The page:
These past three weeks have been a whirlwind. I could write about orientation, or more affectionately, "o-week," my lack of sleep, the university-wide dependence on coffee, the welcoming student body at Washington and Lee shown through our speaking tradition, the late night talks, the community of trust with the honor system, all the free t-shirts, my initial classes.
But what I think makes my first taste of college life unique was the night I cooked cheese grits (one of my favorite foods from back home) in the first floor kitchen of our residence hall. There's something cohesive about breakfast at midnight with a group of people you've only known for a brief amount of time. Coming to Virginia for school, my goal was to distance myself from my experience growing up in the Deep South. And it was evident, from my answer when I was asked "Why did you choose W&L?" to discussions involving social justice issues to avoiding using the term "y'all." But this particular night, I chose a more vulnerable path. I chose to embrace my roots and unabashedly share my culture in a new environment with new people. And guess what? This group of people, all from different areas across the U.S. and internationally, with different families and upbringings, they embraced my cheese grits. They embraced me for me.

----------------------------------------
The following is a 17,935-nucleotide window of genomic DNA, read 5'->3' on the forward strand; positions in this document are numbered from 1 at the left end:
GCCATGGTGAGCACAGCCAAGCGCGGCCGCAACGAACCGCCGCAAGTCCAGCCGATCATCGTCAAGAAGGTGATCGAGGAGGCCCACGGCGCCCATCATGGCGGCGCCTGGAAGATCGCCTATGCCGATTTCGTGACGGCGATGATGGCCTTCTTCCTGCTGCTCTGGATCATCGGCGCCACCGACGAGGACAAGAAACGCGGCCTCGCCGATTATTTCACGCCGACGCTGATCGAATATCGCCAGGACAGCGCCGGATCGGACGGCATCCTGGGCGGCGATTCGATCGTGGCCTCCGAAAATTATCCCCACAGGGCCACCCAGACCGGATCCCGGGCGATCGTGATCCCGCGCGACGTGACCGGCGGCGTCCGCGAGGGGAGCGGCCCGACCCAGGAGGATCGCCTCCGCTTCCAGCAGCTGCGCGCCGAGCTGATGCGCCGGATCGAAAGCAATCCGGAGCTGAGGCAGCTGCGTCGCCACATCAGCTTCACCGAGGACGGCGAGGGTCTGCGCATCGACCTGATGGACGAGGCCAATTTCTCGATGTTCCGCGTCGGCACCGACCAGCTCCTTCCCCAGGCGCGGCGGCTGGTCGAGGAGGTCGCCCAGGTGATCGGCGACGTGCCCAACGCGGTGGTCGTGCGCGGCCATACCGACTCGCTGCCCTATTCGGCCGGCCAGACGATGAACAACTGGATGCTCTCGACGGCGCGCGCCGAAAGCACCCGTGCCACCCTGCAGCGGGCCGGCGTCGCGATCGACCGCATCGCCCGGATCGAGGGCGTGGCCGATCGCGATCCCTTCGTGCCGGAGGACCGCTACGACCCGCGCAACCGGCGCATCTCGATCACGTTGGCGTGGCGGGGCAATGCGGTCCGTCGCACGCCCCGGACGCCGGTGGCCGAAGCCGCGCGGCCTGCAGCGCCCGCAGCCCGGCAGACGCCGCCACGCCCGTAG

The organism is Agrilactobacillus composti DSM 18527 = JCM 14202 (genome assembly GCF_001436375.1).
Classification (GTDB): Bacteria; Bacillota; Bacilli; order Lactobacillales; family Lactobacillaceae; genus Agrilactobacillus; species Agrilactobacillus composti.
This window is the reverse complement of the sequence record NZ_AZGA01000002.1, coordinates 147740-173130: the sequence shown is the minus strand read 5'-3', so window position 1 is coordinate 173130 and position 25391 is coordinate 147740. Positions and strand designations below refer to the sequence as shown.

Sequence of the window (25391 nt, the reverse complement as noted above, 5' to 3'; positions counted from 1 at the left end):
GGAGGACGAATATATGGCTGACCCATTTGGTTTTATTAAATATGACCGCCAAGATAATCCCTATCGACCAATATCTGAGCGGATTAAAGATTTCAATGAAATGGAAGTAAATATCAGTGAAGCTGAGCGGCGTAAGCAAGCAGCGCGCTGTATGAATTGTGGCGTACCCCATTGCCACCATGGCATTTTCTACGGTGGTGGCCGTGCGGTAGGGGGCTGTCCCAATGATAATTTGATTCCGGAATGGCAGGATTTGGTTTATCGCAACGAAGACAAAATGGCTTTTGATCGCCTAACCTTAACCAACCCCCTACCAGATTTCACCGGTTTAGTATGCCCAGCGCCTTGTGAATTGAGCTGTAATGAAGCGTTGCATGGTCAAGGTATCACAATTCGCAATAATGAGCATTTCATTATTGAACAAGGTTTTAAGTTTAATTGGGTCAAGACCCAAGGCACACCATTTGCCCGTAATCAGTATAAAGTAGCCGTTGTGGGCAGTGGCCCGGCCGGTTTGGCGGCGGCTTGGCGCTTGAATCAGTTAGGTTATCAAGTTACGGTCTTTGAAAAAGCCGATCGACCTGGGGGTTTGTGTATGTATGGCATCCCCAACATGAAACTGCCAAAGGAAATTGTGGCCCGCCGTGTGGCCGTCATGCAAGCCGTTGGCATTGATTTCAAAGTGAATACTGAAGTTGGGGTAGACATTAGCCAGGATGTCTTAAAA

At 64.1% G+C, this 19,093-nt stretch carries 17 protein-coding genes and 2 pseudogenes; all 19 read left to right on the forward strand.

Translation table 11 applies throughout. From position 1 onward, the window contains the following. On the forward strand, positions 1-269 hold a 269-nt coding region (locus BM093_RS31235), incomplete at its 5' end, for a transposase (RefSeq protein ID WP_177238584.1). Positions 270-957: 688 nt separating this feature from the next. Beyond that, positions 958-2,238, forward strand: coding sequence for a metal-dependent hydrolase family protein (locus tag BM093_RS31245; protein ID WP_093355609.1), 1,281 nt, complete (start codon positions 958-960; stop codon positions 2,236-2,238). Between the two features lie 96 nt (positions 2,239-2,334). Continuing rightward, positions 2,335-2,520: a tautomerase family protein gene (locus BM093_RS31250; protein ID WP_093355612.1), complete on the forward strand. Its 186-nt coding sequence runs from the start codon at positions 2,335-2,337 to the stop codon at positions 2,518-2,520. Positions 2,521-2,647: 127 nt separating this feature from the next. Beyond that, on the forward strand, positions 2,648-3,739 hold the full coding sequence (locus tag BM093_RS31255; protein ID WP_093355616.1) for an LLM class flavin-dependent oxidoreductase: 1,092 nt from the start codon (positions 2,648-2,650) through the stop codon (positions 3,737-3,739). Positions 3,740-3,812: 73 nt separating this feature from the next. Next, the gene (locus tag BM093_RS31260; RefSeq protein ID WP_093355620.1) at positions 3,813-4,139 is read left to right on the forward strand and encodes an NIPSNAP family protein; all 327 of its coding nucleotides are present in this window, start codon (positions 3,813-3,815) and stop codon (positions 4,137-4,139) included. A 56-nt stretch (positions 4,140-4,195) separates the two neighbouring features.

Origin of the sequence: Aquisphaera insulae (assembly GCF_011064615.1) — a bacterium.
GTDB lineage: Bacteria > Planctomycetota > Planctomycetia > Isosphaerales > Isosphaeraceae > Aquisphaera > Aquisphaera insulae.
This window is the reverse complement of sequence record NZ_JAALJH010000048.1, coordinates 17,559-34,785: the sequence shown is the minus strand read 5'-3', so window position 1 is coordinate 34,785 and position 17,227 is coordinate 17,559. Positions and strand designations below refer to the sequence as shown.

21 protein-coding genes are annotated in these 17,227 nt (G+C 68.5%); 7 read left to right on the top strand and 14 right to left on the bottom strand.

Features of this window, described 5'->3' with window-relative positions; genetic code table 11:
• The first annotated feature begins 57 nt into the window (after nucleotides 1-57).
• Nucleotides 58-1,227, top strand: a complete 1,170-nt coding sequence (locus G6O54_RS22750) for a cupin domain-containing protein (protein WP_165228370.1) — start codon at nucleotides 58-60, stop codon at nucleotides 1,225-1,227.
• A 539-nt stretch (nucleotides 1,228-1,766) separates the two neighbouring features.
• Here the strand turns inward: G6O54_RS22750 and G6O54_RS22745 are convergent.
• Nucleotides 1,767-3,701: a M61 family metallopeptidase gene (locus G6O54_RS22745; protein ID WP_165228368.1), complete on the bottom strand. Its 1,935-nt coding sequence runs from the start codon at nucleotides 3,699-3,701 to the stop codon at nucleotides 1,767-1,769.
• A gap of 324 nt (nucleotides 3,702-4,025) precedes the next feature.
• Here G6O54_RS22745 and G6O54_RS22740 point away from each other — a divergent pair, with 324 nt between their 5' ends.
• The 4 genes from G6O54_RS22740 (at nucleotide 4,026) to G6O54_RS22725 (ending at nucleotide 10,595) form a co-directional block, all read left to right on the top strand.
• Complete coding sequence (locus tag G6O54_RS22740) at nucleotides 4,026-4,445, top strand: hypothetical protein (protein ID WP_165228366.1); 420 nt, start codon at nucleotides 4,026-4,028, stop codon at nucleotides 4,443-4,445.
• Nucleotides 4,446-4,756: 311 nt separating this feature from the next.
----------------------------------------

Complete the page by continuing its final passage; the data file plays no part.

Somehow I managed to stretch the whole carton of grits and milk and cheese and more Tony's Creole seasoning than I usually use (thanks to the encouragement of some of my international friends) for 20+ people. It taught me that building a community doesn't work if you think you have to change yourself to fit a certain mold. A strong community is formed through authenticity, through closeness. Through piling into a tiny kitchen just to witness the process. Through squeezing too many people on couches and spilling onto the floor in a common room just to be part of the conversation. Through being willing to try new things and entertaining the possibility that maybe your taste buds have changed. Through staying behind to help clean up the messy parts. This is a community. This is fellowship. This is the tending time to prepare for growth. I'm so excited to absorb everything that this first year of college has to offer.